The smoke hung so thick in the sky that it made the day unnaturally cold as Paulina Cortes drove east into California's San Joaquin Valley, out of the Bay Area and into the agricultural centers around Stockton and Lodi on Friday. Cortes, a community activist from San Jose, had come to distribute protective masks to farmworkers who they knew would still be laboring in air conditions local authorities had deemed Level 5: "Very Unhealthy." As the massive Camp fire continued to burn to the north of the Stockton area, the smoke had made air conditions across Northern California some of the most hazardous in the world.
But when Cortes and their partner attempted to hand out masks to workers at various fields throughout Stockton and Lodi, some managers at the farms demanded they leave the property. "Some people were hostile and kicked us out," Cortes says. "Others were suspicious and kind of wary."
In one instance in Lodi, Cortes says a man shouted at them and their partner, Luis Magaña, a labor organizer from Stockton, to get away from the workers. "He was telling me that I wasn't allowed to be there for safety and health reasons. But [he] wouldn't go into detail about it, even after I asked if they were aware that all of their workers' safety and health wasn't being protected," Cortes says.
Volunteers and community advocates elsewhere in the state report receiving a similar response from farm management. In Ventura County, community advocates attempting to hand out masks to workers experiencing smoke from the Woolsey fire say they were also turned away.
"Farms often cite food safety concerns [to explain] why they don't let volunteers distribute masks," says Lucas Zucker, the policy manager for the Central Coast Alliance for a Sustainable Economy, a workers' advocacy organization on the Ventura coast.
As Pacific Standard reported on Wednesday, farmworkers in California often continue to work in hazardous air conditions from wildfires, even as schools close down and public officials warn people to remain indoors. Employers expect workers to continue to labor in the smoke, and, even when given the option to miss work, many laborers cannot afford to take the day off—especially because some cannot claim many disaster benefits due to their immigration status.
Though California labor laws protect workers from working in hazardous conditions, many factors align to put farmworkers' health at risk. As Pacific Standard reported:
Even though California's labor laws call for employers to determine if conditions are too harmful for farmworkers to work, Zucker says that state officials rarely travel to rural areas to enforce these protections. "Even though they have that guidance, there's essentially no teeth behind it," he says.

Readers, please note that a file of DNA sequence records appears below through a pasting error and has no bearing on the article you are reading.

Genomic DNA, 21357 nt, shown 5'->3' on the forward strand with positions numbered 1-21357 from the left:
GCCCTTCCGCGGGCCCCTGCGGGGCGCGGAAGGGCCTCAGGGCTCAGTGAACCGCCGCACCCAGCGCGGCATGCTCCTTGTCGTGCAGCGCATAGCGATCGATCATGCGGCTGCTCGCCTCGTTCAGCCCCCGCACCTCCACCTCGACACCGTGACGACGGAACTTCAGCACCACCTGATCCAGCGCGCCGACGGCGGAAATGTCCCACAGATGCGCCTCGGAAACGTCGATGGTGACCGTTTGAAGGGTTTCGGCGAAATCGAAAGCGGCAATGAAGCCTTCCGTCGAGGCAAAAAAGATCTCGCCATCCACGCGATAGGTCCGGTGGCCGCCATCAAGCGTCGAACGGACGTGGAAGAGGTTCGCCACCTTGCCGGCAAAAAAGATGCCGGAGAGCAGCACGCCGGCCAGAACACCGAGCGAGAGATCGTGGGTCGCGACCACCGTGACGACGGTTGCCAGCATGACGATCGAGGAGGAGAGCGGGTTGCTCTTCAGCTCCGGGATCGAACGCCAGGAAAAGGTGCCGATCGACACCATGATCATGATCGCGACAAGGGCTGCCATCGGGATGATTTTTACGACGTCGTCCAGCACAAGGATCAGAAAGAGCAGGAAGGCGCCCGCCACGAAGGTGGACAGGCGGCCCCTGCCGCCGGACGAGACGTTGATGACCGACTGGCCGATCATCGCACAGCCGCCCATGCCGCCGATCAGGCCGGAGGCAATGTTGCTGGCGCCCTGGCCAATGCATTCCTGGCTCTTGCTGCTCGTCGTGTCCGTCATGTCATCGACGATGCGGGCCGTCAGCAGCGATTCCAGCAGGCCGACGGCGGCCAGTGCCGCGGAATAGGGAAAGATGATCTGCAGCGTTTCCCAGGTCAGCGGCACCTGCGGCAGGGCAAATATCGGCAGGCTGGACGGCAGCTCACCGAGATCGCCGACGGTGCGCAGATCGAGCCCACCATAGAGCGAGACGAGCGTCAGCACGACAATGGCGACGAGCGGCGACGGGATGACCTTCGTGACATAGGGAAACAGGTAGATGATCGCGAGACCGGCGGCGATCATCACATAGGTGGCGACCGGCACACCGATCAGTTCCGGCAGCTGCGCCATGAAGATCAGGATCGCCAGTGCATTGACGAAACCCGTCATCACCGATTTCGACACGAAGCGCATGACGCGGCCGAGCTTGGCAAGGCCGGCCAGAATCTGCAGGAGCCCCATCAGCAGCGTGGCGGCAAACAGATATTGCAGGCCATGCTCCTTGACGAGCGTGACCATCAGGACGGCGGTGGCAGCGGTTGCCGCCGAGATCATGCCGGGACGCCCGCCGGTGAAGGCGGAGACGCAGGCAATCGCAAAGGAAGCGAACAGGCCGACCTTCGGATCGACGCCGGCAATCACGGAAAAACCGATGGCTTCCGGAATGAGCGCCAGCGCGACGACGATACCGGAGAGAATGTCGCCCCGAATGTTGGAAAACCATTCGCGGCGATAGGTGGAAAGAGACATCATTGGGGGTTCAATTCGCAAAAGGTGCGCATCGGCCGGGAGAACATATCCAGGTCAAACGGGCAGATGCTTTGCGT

The law also calls for employers to offer workplace protections and distribute particulate masks to protect workers' lungs in potentially harmful—but not yet hazardous—conditions, in which work can continue. However, Zucker says that, during [fires in the past], few farm employers distributed such masks. This year, he says, there has been some improvement, but CAUSE and other organizations still have had to fill in the gaps and get masks to unprotected workers.
Aracely Preciado, a youth activist with CAUSE, says she was able to distribute masks to many workers in Ventura County when the fires started last week. However, even as black smog blanketed the sky, she says, "A couple of places kicked us out."
An email distributed by the president and general counsel of the Ventura County Agricultural Association, and obtained by Pacific Standard, advised farmers in the area, "In cases where there is smoke in the workplace and work being conducted, please use appropriate N-95 facemasks for employees." The email also told employers that, "unless harvesting or other planting activities are absolutely necessary," they might consider letting workers have a couple of days off.
Zucker says that many farms did distribute masks to farmworkers in Ventura County, though CAUSE still distributed masks to workers who had not been provided lung protection by their employers. In the northern part of the state, however, Cortes reports they saw few workers wearing masks, and that many of the workers Cortes and Magaña spoke to were not even aware that the conditions they were working in could be harmful.
One of the men who tried to stop Cortes and Magaña from distributing masks in a field in Stockton told the two that workers "didn't want any masks."
"I asked if the workers were being provided masks and he said: 'They don't want any. We've asked them, and they say they prefer working without them. Not much we can do about that,'" Cortes says. However, according to Cortes, after they told him that they had masks they could distribute for free, the man allowed them to approach workers, who gladly accepted the protection.
The VCAA email advised that, if managers encounter volunteers attempting to distribute masks, the managers should ask the volunteers to give the masks to the manager to distribute instead: "Because of food safety laws, and other potential liability problems with moving equipment and deep furrows, third-parties who have not been authorized to come onto the business premises should be excluded."
Zucker and Cortes both noted that the hostile way managers sometimes treat volunteers might have less to do with food safety concerns, and more to do with employers' fears that volunteers will help farmworkers get organized, or form unions. Zucker notes it's an industry with a pattern of exploitation. "There can often be a greater concern for the safety of the crops than the safety of the workers," he says.